What’s The First Thing Your New Employees Hear?

Do your new hires feel welcomed... or warned?

I’ve written in the past about the importance of new employee onboarding and how it can shape people’s earliest impressions about a work environment (see “The Worst Onboarding Indignity… Ever!”).

While formal employee orientation programs are but one component of onboarding, they do offer a helpful litmus test to better understand what signals your firm is sending to new staff.

For starters, look at the agenda of one of your company’s employee orientation meetings.  Who’s the first person these employees hear from?  What’s the first thing they hear about?  What topics get the most airtime during the meeting?

For one of my Fortune 100 clients, the answers to these questions were quite surprising – and disturbing.  They discovered that the first thing new employees heard about at orientation was…  the seventeen ways you could get fired for violating the company’s business ethics code.

Imagine what kind of signal that sends to new hires.  For one, it suggests that the organization they’ve joined is very rules-based and bureaucratic.  Some might even interpret it as a sign of distrust towards employees.  Whatever way you slice it, it doesn’t make for a good impression!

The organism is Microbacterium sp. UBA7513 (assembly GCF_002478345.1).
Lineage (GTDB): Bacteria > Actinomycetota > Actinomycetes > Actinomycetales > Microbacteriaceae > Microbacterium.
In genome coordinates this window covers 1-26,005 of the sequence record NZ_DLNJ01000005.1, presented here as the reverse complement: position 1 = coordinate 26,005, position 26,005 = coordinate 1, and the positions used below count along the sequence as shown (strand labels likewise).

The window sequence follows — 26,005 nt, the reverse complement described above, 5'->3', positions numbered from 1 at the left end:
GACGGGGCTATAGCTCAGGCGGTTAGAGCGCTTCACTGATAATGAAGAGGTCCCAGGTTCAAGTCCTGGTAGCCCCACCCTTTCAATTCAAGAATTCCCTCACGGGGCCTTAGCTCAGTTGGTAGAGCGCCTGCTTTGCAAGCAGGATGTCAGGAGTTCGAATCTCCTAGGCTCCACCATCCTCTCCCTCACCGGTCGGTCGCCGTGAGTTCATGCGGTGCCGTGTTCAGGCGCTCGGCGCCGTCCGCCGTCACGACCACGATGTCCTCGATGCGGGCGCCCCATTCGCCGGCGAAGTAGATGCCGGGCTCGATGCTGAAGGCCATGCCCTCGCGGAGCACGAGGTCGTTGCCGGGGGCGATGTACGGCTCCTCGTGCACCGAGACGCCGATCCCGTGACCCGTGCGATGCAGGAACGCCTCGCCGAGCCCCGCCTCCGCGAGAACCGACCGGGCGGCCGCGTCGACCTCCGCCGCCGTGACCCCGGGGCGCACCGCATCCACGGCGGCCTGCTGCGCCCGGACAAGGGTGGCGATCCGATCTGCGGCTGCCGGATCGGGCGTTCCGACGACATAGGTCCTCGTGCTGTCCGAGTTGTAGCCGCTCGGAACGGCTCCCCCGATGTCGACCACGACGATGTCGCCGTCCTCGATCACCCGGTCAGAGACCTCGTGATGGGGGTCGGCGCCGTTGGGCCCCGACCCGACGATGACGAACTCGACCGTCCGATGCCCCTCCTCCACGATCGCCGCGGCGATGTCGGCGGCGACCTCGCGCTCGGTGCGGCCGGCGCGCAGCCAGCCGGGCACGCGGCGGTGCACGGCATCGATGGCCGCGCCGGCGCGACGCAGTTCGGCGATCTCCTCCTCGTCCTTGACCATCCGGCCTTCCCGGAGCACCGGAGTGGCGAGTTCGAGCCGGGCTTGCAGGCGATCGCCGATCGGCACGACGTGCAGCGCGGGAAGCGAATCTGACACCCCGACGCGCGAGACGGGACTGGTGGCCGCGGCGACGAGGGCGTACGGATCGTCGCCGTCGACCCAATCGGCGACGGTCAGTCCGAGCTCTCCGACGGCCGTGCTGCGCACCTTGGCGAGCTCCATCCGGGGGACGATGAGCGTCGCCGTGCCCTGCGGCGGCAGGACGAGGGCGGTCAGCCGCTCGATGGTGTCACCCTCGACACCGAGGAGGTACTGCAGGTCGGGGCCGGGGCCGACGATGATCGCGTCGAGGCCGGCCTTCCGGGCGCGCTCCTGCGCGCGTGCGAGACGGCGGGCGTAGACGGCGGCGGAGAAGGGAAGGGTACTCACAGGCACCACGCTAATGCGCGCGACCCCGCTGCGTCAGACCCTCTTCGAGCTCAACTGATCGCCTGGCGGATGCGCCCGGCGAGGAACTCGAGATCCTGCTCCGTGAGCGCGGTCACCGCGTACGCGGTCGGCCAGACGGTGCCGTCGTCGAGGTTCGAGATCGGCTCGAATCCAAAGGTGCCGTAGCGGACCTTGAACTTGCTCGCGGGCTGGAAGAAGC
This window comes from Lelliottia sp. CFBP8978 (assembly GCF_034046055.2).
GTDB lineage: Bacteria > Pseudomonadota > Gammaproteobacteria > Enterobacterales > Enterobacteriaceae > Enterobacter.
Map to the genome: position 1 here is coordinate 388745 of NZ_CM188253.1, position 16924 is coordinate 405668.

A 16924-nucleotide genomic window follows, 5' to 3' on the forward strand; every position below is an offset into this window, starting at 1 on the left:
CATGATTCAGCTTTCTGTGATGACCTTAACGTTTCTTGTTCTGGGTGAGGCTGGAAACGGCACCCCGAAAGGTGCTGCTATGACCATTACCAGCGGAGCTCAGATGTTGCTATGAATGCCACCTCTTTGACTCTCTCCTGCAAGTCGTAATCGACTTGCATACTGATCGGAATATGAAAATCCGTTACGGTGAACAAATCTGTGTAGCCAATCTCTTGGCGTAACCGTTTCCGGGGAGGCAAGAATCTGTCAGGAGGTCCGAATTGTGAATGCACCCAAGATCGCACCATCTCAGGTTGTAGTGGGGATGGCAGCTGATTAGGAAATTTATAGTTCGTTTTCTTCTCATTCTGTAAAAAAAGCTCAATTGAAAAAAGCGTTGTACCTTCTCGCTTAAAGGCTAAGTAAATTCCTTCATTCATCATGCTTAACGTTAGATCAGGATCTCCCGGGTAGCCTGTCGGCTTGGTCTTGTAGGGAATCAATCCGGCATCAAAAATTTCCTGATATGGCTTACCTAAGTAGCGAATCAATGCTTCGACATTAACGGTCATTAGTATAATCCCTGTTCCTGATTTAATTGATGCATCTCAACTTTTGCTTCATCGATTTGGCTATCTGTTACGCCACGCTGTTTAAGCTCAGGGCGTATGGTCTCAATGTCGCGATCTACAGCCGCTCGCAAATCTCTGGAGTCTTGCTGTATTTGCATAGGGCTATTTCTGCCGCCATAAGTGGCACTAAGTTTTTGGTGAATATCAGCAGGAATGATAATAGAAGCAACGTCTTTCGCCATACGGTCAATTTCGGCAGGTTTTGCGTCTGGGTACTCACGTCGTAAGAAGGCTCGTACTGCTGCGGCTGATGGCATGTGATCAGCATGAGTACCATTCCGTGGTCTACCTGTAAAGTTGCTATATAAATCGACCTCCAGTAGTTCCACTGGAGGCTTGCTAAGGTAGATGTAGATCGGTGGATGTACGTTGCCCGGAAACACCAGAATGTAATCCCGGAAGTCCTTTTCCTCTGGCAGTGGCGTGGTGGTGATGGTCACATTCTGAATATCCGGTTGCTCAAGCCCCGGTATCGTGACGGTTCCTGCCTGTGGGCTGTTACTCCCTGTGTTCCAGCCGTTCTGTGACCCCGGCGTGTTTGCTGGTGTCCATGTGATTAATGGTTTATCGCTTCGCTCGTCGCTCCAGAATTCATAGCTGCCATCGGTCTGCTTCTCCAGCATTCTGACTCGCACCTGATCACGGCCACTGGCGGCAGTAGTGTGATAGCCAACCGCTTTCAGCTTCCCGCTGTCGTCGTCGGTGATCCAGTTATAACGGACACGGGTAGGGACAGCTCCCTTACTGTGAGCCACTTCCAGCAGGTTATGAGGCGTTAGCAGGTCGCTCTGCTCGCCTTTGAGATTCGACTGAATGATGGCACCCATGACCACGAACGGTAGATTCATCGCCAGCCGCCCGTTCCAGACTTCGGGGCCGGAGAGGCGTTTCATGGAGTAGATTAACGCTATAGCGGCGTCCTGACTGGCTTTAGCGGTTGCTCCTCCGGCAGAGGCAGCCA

And it’s not that this information isn’t important to new hires.  They should know the seventeen ways you could get fired for violating the company’s business ethics code.  But it sure doesn’t have to be the lead-off item on the agenda.

This might be a particularly egregious example, but companies engage in these sorts of missteps all the time – viewing employee orientation as an administrative exercise where paperwork gets signed, HR policies are communicated and organizational charts get distributed.

Think instead about employee orientation as an opportunity to highlight for new staff what really matters to your company.

Hopefully, that’s not the seventeen ways people can get fired, but something slightly more inspiring – like your business’ purpose, your reason for being, the principles that set you apart from competitors, and how these new hires fit into that big picture.

Through new hire orientations, companies have the power to set the tone for employees’ entire workplace experience.  Don’t miss this opportunity to get new employee relationships started on the right foot.